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The Stationers' Company
The City of London Livery Company for the Communications and Content Industries



Lend Us Your Ears  webinar - 8 July 2021

Liveryman George Walkley and the Stationers' Company Events Manager, Lucie McCord, report:

On 8 July 2021, over 60 members and guests attended the ‘Lend Us Your Ears’ webinar, exploring the fast growing and dynamic world of audio publishing. Although we were sad not to be in the Hall, the Zoom format allowed us to reach guests from as far afield as the United States, Israel and India.

Court Assistant  Oliver Gadsby welcomed attendees and introduced Liveryman George Walkley, who set the scene for the evening by discussing recent growth in audio publishing: in 2020, audiobook sales in the UK grew by 37%, and podcasts by nearly 20%. It seems many of us chose to listen through lockdown. Small wonder that with this context and stellar, entrepreneurial panellists, the event attracted such attention.

George introduced the panel, who each made a short presentation on their business. Kelli Fairbrother is the founder and CEO of Xigxag, an innovative new audiobooks platform based in London and Cornwall, which she came to after a career path that started in the US Army. Hannah Russell had a more conventional start in media, having worked on ebooks in an earlier period of digital publishing, before founding podcast production studio Mags Creative in 2018. Finally, Jessica Tarrant applied her experience as a children’s books editor at Penguin, Random House and Hachette to the new challenge of children’s audio platform Yoto, where she is Content Director.

This led into a panel discussion touching on consumer behaviour over the last year, what sorts of audio content were most popular with listeners and the advice that the panel would offer publishers or brands looking to get started in this area. Despite the differences between the panellist’s businesses, many common threads emerged. There was a fascinating discussion of whether audio producers and distributors should focus on successful niches, as at Yoto and Mags Creative, or emulate Xigxag’s approach of seeking the broadest range of content.

Hannah Russell spoke vividly about the challenges of the last year, as an audience habituated to podcast listening on their commute dropped away precipitously in March 2020 as lockdown hit, only to come back later in the year at different times of day and with new forms of content.

Jessica Tarrant gave a fascinating perspective on Yoto, which is designed to give children a screen-free listening experience, something which notwithstanding the event format, all of us could probably do with! The product is based around high production values, and Jessica talked about the importance of production quality and narrators.

Xigxag has had the challenge of not only surviving the last year, but launching to consumers during it. Kelli Fairbrother’s candid perspective on that experience and working with publishers gave real insight into the challenges of an early-stage startup. 

As Stationers are both sociable and practical people, it was no surprise to see a splendid level of engagement from the audience in the Q&A and Zoom Chat, and that many of the questions were practical in nature. From those questions, the panel offered the following, collated advice:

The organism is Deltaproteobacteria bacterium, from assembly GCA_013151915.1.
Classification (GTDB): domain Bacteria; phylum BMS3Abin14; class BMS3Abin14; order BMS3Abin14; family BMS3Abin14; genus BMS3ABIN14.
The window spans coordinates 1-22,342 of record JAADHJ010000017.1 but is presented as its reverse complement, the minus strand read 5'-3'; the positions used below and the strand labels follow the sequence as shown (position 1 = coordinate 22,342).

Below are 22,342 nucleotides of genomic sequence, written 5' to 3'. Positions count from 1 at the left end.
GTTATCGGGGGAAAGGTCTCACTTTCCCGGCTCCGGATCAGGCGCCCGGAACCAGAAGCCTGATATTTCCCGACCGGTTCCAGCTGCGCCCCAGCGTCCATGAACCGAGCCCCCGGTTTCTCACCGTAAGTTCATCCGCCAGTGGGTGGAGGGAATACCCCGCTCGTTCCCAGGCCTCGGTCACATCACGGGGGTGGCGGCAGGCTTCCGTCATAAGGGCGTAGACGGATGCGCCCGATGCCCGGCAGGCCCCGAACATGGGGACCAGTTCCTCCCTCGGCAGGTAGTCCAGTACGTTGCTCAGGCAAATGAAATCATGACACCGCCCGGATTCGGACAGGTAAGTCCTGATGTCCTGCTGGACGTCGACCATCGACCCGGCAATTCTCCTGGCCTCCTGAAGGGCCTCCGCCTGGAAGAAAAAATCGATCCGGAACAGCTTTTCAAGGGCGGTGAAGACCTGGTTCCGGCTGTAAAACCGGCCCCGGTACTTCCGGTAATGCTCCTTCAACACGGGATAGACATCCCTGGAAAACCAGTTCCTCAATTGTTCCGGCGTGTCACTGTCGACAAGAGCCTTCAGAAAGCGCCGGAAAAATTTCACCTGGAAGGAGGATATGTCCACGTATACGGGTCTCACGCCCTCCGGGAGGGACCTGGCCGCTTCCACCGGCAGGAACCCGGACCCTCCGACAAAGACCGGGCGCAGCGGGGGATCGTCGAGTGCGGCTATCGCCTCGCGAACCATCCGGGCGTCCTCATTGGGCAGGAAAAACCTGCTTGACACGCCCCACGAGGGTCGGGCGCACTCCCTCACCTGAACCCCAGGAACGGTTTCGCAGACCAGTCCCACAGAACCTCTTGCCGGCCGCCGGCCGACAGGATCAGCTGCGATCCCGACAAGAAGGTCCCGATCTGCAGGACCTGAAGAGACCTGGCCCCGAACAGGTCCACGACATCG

1. Hannah Russell explained that at the simplest level audio can be recorded on a normal computer with minimal cost, so there is no barrier to getting started.
  2. However, Hannah Russell went on to say that it is important not to underinvest, a point underlined by Jessica Tarrant, who discussed the importance of good production standards.
  3. In response to a question from Liveryman Steve Harrop, Hannah Russell said that niche podcasts with an audience in the hundreds rather than the thousands are completely viable: the most important thing is that the product has a reason to exist.
  4. Kelli Fairbrother emphasised that aspiring publishers should consider their distribution and channel strategy: the audio market is dominated by big players such as Audible for audiobooks and Spotify for podcasts, but there are many other ways to reach an audience.
  5. In terms of pricing and monetisation, the panel had slightly different business models and approaches. Kelli Fairbrother’s excellent advice was that there is no substitute for research and seeing how others are pricing similar products.

The discussion concluded with a question as to whether human actors and narrators will be supplanted by artificial, text-to-speech technology. Hannah Russell’s response was to watch this space: the technology is not ready yet, but might be in a year or so. Kelli Fairbrother agreed, citing her own experiments with the technology, but felt that any change was further off. Regardless of format, Jessica Tarrant emphasised how important narration is.

But on the question of whether technology will supplant actors, perhaps we should leave the last word to the Clerk, a man not unfamiliar with treading the boards, who gave an emphatic, Laconic response on the Zoom Chat: “NO!”

The event concluded with the newly-installed Master saying a few words about the Company for the benefit of our guests, and reflecting on the previous hour. As someone who had spent his career enabling the production of the physical book, he said that the panellists had opened his eyes – and ears – to the audio format, and he was very taken with Hannah Russell’s characterisation of the audience as “the headphone generation”.

The Master spoke for all of us in thanking the three remarkable creative entrepreneurs on the panel for sharing their perspectives so generously.

To watch the video click the image.